The Sparks of Youthful Lives

This guest post is written by Scott McCosh.  Scot is a proud parent of four, the happy hubby of his favorite Pastor – Rev. Paula McCosh, and a CBF endorsed Chaplain in the US Army Reserves, as well as serving as the Pastor of Mount Pisgah Baptist Church in Fayetteville, NC.  He loves sports and believes the streets of gold in heaven will be paved with peanut butter.

Did you ever notice that most of the pictures of biblical characters seem to be old guys?  Yet, some of the most transformational folks in all of God’s story were young people.  Mary the unwed, pregnant teen who gave birth to Jesus;  David, the red-haired runt who slayed a giant, played the harp and served as King;  Timothy, Ruth, Joseph, Esther and the list goes on of young folks whom God grabbed hold of and changed the world.

I’ve talked several times in recent days with my 17 year old about the US Constitution’s mandate that Presidential candidates be at least 35 years of age.  Shoot, Jesus didn’t even live to be that old.  Somehow, our two major party candidates in this election were twice that age.  So how does that picture contrast with what we find in scripture?

Well, modern American political culture and too often church culture too, loves to tell youth to wait.  Just stick around and you’ll get your chance.  Yet, you and I both know that if you have to stand in line long enough you eventually bail on the endeavor and hop out of line.  I sure don’t want to see that happening in the faith journey of my teenagers or any young people.   I fully understand that waiting is part of the journey, I mean that’s what Advent is all about after all.  Yet, waiting is only part.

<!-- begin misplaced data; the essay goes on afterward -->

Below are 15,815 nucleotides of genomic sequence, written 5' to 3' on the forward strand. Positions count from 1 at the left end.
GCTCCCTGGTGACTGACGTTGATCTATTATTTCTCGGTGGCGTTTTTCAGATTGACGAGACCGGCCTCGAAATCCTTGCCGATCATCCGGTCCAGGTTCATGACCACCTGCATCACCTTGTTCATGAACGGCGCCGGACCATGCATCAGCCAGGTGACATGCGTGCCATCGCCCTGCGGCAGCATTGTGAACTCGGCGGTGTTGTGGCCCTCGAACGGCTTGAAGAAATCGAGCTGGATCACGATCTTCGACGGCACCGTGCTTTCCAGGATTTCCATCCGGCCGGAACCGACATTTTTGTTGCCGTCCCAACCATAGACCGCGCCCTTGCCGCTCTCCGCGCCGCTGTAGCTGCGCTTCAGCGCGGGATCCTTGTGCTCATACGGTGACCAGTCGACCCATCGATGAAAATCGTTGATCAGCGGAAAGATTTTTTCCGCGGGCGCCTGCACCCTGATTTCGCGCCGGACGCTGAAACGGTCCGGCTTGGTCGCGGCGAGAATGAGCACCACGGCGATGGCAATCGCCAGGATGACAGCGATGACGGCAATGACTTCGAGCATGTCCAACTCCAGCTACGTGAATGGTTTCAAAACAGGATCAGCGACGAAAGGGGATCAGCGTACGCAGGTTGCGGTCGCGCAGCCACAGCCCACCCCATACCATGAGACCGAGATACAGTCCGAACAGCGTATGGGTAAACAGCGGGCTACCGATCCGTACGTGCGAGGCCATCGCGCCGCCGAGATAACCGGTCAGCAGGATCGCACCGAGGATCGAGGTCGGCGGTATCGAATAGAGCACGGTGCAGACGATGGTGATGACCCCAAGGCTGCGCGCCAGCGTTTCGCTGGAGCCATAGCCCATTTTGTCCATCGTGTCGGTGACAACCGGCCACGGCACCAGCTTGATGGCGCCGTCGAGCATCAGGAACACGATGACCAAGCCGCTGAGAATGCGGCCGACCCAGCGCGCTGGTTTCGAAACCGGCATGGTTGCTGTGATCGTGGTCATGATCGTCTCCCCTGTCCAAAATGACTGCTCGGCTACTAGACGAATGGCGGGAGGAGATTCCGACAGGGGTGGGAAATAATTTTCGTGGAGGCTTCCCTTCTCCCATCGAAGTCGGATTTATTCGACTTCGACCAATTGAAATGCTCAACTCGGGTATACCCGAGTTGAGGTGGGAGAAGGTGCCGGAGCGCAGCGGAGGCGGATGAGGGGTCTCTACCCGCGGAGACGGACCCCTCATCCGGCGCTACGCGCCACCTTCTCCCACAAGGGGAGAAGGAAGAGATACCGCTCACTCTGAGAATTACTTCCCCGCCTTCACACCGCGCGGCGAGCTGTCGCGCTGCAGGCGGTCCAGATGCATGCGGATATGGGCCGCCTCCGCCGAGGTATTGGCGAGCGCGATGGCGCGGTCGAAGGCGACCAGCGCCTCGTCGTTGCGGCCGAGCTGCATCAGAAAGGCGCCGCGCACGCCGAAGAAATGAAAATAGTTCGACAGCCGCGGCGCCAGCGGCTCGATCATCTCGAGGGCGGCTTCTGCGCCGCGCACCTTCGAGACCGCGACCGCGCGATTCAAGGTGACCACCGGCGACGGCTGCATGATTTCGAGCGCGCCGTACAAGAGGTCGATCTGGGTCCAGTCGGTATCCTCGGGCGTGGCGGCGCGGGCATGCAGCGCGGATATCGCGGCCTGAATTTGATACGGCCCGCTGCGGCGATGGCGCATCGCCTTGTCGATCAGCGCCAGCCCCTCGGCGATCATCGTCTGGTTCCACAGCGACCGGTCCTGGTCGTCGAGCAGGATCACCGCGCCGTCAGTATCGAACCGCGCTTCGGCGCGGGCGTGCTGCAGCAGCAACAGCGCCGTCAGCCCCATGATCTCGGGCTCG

Scripture shows us that while God can use wrinkly old folks to bring about his Kingdom, God also chooses to set the world on fire with the sparks of youthful lives given to Him.  I can’t recount a biblical story that says, “I am so thankful for your zeal and passion, but please come back at 35.”  God is ready to change our churches and our world through our young people.  Most youth groups with whom I’ve worked seem to grasp this.  It’s getting the “elders” on board to fan the flames of the young; to learn from and be challenged by youth; and to mentor, guide and cheer on those coming behind them.  If we could see our youth as Mary, David, Esther, Timothy, Ruth and Joseph maybe we’d be ready to warm ourselves by their fires now.

I sensed God’s call to serve in pastoral ministry as a teen – and while I’m so thankful for the experience, education and maturation that I’ve had sense then, there are many days I long for that raw passion and exuberance that is found with freshness in our youth.  Now as the father of teenagers, I’m so thankful to see that same passion stoked in them.  In fact, maybe I should have written one of them in on my ballot!